On August 30, 2023, the Federal Council of Switzerland announced proposed laws (the “Press Release”) to strengthen its anti-money laundering (“AML”) efforts in important ways.
The proposal includes an obligation for attorneys and other advisers to conduct due diligence; the creation of a centralized, non-public register of beneficial owners (“BO”); and new measures concerning sanctions violations, real estate transactions, and precious metal traders.
The Federal Council has found that “[m]oney laundering and terrorist financing pose a serious threat to financial system integrity” and that criminals (whether in Switzerland or over the world) misuse legal entities to conceal assets and in furtherance of illicit activity. As a “major financial centre,” The Federal Council realizes that Switzerland is exposed to these risks. In the eyes of the world, the United States and Switzerland often have vied for the dubious title of the world’s top haven for tax evasion and money laundering. And Switzerland has been feeling the pressure due to being one of the world’s top economies which still has not implemented regulations for BOs.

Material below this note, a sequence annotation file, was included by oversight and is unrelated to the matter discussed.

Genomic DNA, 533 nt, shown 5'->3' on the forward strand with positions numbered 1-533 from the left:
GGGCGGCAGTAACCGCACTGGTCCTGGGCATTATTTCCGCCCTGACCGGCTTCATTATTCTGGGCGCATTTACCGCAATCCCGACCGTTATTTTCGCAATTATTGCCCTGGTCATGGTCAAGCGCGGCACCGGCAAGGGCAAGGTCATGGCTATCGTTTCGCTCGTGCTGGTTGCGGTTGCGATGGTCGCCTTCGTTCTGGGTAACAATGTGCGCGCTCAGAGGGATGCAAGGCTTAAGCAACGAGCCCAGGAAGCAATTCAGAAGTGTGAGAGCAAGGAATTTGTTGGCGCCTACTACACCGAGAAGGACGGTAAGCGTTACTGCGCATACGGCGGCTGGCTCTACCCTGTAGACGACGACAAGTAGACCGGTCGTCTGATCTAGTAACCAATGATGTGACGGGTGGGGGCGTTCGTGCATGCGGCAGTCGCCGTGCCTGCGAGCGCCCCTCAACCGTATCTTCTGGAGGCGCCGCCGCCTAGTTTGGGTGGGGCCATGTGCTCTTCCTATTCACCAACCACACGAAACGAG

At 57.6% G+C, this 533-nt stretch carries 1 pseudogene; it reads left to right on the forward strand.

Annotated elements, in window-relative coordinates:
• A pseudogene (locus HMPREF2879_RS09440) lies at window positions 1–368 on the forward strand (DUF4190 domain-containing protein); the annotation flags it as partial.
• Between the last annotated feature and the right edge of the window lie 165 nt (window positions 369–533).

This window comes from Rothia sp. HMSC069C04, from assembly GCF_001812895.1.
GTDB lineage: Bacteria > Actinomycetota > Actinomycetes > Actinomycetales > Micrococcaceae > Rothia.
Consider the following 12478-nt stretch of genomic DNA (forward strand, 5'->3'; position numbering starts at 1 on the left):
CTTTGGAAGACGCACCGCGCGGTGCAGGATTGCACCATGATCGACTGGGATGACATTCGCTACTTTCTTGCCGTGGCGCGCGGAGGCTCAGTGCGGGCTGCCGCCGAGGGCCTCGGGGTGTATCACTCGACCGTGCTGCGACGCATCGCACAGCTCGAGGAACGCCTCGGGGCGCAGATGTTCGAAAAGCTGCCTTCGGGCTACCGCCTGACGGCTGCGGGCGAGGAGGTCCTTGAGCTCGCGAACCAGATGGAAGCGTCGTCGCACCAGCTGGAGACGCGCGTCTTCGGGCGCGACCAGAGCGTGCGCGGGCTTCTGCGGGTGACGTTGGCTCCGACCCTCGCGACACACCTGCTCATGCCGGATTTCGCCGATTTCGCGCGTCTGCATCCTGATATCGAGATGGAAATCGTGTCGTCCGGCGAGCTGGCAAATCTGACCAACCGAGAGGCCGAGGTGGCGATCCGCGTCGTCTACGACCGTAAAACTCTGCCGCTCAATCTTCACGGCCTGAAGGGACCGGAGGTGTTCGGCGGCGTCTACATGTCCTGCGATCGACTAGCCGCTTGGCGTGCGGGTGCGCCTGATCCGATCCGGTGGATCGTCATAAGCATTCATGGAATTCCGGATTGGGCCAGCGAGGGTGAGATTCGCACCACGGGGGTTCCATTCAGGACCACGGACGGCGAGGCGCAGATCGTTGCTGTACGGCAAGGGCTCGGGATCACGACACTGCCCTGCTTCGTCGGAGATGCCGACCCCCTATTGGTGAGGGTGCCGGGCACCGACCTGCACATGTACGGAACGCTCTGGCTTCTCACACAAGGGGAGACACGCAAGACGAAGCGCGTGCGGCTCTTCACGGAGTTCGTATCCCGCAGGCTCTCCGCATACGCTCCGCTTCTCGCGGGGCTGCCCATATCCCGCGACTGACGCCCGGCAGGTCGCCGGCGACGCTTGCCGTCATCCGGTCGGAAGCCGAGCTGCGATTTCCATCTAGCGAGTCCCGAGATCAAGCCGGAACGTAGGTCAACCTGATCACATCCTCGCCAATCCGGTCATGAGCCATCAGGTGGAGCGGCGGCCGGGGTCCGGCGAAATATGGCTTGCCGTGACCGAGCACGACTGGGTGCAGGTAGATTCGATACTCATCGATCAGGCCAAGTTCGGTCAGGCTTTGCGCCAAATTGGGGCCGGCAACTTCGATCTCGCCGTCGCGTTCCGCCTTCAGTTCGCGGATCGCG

The Federal Council published the proposed laws in German (which we do not review in this blog), and issued in English an FAQ and an informative graphic. The Federal Council is seeking input until November 29, 2023, and will act on the legislation in 2024.
The aim of the proposed laws is to “contribute significantly to protecting the financial centre from funds of criminal origin, and to strengthening Switzerland as a business location.” Although the Swiss financial sector has more robust safeguards against money laundering and terrorist financing activities, the FAQ explains that “there are gaps in other, nonfinancial areas in this respect” and that “it is necessary to also include particularly risky activities in the non-financial sector in efforts to prevent and combat financial crime.” The Federal Council has found that the “high money laundering risks associated with legal entities and trusts” require legislation to strengthen the Swiss framework. According to the Press Release, prosecuting authorities would benefit from increased transparency to more quickly and accurate identifying the true owners of legal entities.